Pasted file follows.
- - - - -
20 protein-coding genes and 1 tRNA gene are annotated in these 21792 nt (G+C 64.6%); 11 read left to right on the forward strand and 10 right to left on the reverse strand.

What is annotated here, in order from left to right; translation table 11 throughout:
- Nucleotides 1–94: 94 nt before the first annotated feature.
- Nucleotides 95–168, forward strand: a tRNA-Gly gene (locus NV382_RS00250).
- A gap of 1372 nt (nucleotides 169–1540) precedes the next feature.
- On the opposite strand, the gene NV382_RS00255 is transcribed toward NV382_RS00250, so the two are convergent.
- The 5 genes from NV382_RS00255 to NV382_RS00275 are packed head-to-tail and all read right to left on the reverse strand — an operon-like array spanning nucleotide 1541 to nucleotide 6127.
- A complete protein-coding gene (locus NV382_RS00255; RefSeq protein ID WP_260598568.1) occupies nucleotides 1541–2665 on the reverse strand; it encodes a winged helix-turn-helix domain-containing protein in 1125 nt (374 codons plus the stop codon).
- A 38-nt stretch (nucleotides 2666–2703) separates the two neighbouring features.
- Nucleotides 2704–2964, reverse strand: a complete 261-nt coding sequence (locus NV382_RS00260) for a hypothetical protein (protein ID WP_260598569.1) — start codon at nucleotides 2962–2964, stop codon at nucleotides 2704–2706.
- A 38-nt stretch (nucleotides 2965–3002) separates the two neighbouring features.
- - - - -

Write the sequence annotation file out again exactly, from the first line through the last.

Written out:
20 protein-coding genes and 1 tRNA gene are annotated in these 21792 nt (G+C 64.6%); 11 read left to right on the forward strand and 10 right to left on the reverse strand.

What is annotated here, in order from left to right; translation table 11 throughout:
- Nucleotides 1–94: 94 nt before the first annotated feature.
- Nucleotides 95–168, forward strand: a tRNA-Gly gene (locus NV382_RS00250).
- A gap of 1372 nt (nucleotides 169–1540) precedes the next feature.
- On the opposite strand, the gene NV382_RS00255 is transcribed toward NV382_RS00250, so the two are convergent.
- The 5 genes from NV382_RS00255 to NV382_RS00275 are packed head-to-tail and all read right to left on the reverse strand — an operon-like array spanning nucleotide 1541 to nucleotide 6127.
- A complete protein-coding gene (locus NV382_RS00255; RefSeq protein ID WP_260598568.1) occupies nucleotides 1541–2665 on the reverse strand; it encodes a winged helix-turn-helix domain-containing protein in 1125 nt (374 codons plus the stop codon).
- A 38-nt stretch (nucleotides 2666–2703) separates the two neighbouring features.
- Nucleotides 2704–2964, reverse strand: a complete 261-nt coding sequence (locus NV382_RS00260) for a hypothetical protein (protein ID WP_260598569.1) — start codon at nucleotides 2962–2964, stop codon at nucleotides 2704–2706.
- A 38-nt stretch (nucleotides 2965–3002) separates the two neighbouring features.